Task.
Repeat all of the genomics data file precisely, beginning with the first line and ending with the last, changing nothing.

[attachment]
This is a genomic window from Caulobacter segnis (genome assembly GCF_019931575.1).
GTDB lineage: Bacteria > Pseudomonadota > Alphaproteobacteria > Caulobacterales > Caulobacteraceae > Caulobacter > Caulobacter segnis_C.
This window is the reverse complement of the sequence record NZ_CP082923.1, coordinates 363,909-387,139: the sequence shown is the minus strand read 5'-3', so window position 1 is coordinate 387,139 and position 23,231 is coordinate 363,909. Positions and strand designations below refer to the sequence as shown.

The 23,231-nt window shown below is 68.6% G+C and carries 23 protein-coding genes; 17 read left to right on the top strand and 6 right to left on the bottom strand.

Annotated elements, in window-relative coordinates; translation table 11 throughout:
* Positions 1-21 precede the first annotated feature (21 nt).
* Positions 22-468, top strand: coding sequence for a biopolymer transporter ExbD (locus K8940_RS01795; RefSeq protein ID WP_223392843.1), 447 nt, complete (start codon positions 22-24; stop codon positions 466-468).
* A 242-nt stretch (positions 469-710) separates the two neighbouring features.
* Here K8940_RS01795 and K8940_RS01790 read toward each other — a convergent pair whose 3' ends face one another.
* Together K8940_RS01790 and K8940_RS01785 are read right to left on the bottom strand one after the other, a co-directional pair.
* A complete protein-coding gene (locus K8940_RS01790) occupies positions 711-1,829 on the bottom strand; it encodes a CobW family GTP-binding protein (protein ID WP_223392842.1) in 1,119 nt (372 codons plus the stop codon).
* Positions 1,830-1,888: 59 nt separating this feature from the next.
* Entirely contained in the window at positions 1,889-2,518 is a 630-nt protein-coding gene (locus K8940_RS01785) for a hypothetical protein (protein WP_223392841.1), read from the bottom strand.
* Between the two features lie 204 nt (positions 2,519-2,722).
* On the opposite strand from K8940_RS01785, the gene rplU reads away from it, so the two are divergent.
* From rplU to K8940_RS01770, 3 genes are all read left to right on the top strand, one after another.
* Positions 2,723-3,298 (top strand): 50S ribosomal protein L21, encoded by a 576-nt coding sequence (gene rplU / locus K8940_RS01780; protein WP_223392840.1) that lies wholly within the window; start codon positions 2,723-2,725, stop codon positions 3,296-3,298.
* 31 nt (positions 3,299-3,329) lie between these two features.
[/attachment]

This is a genomic window from Caulobacter segnis (genome assembly GCF_019931575.1).
GTDB lineage: Bacteria > Pseudomonadota > Alphaproteobacteria > Caulobacterales > Caulobacteraceae > Caulobacter > Caulobacter segnis_C.
This window is the reverse complement of the sequence record NZ_CP082923.1, coordinates 363,909-387,139: the sequence shown is the minus strand read 5'-3', so window position 1 is coordinate 387,139 and position 23,231 is coordinate 363,909. Positions and strand designations below refer to the sequence as shown.

The 23,231-nt window shown below is 68.6% G+C and carries 23 protein-coding genes; 17 read left to right on the top strand and 6 right to left on the bottom strand.

Annotated elements, in window-relative coordinates; translation table 11 throughout:
* Positions 1-21 precede the first annotated feature (21 nt).
* Positions 22-468, top strand: coding sequence for a biopolymer transporter ExbD (locus K8940_RS01795; RefSeq protein ID WP_223392843.1), 447 nt, complete (start codon positions 22-24; stop codon positions 466-468).
* A 242-nt stretch (positions 469-710) separates the two neighbouring features.
* Here K8940_RS01795 and K8940_RS01790 read toward each other — a convergent pair whose 3' ends face one another.
* Together K8940_RS01790 and K8940_RS01785 are read right to left on the bottom strand one after the other, a co-directional pair.
* A complete protein-coding gene (locus K8940_RS01790) occupies positions 711-1,829 on the bottom strand; it encodes a CobW family GTP-binding protein (protein ID WP_223392842.1) in 1,119 nt (372 codons plus the stop codon).
* Positions 1,830-1,888: 59 nt separating this feature from the next.
* Entirely contained in the window at positions 1,889-2,518 is a 630-nt protein-coding gene (locus K8940_RS01785) for a hypothetical protein (protein WP_223392841.1), read from the bottom strand.
* Between the two features lie 204 nt (positions 2,519-2,722).
* On the opposite strand from K8940_RS01785, the gene rplU reads away from it, so the two are divergent.
* From rplU to K8940_RS01770, 3 genes are all read left to right on the top strand, one after another.
* Positions 2,723-3,298 (top strand): 50S ribosomal protein L21, encoded by a 576-nt coding sequence (gene rplU / locus K8940_RS01780; protein WP_223392840.1) that lies wholly within the window; start codon positions 2,723-2,725, stop codon positions 3,296-3,298.
* 31 nt (positions 3,299-3,329) lie between these two features.